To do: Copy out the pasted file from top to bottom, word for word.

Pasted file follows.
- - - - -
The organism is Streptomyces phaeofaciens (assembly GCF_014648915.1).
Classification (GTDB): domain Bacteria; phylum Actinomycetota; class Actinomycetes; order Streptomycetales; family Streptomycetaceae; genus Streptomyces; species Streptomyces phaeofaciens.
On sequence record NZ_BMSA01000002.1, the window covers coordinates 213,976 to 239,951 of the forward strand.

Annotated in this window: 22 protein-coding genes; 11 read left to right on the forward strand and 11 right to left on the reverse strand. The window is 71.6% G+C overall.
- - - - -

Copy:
The organism is Streptomyces phaeofaciens (assembly GCF_014648915.1).
Classification (GTDB): domain Bacteria; phylum Actinomycetota; class Actinomycetes; order Streptomycetales; family Streptomycetaceae; genus Streptomyces; species Streptomyces phaeofaciens.
On sequence record NZ_BMSA01000002.1, the window covers coordinates 213,976 to 239,951 of the forward strand.

Annotated in this window: 22 protein-coding genes; 11 read left to right on the forward strand and 11 right to left on the reverse strand. The window is 71.6% G+C overall.